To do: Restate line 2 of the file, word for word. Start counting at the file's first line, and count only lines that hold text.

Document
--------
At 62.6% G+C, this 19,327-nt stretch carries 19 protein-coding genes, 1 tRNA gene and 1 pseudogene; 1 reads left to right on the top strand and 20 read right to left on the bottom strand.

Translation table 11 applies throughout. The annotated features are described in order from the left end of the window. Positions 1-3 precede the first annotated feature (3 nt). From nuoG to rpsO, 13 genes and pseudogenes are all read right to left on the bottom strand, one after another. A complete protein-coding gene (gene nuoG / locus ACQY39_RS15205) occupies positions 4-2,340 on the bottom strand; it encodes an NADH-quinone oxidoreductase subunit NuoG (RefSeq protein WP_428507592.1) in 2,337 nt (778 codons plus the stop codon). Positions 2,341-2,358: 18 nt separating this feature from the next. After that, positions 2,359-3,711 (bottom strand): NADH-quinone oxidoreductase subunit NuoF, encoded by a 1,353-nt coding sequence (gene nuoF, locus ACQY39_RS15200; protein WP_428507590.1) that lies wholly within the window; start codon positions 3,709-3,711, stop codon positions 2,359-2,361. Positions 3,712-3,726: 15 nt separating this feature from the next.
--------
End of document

Translation table 11 applies throughout. The annotated features are described in order from the left end of the window. Positions 1-3 precede the first annotated feature (3 nt). From nuoG to rpsO, 13 genes and pseudogenes are all read right to left on the bottom strand, one after another. A complete protein-coding gene (gene nuoG / locus ACQY39_RS15205) occupies positions 4-2,340 on the bottom strand; it encodes an NADH-quinone oxidoreductase subunit NuoG (RefSeq protein WP_428507592.1) in 2,337 nt (778 codons plus the stop codon). Positions 2,341-2,358: 18 nt separating this feature from the next. After that, positions 2,359-3,711 (bottom strand): NADH-quinone oxidoreductase subunit NuoF, encoded by a 1,353-nt coding sequence (gene nuoF, locus ACQY39_RS15200; protein WP_428507590.1) that lies wholly within the window; start codon positions 3,709-3,711, stop codon positions 2,359-2,361. Positions 3,712-3,726: 15 nt separating this feature from the next.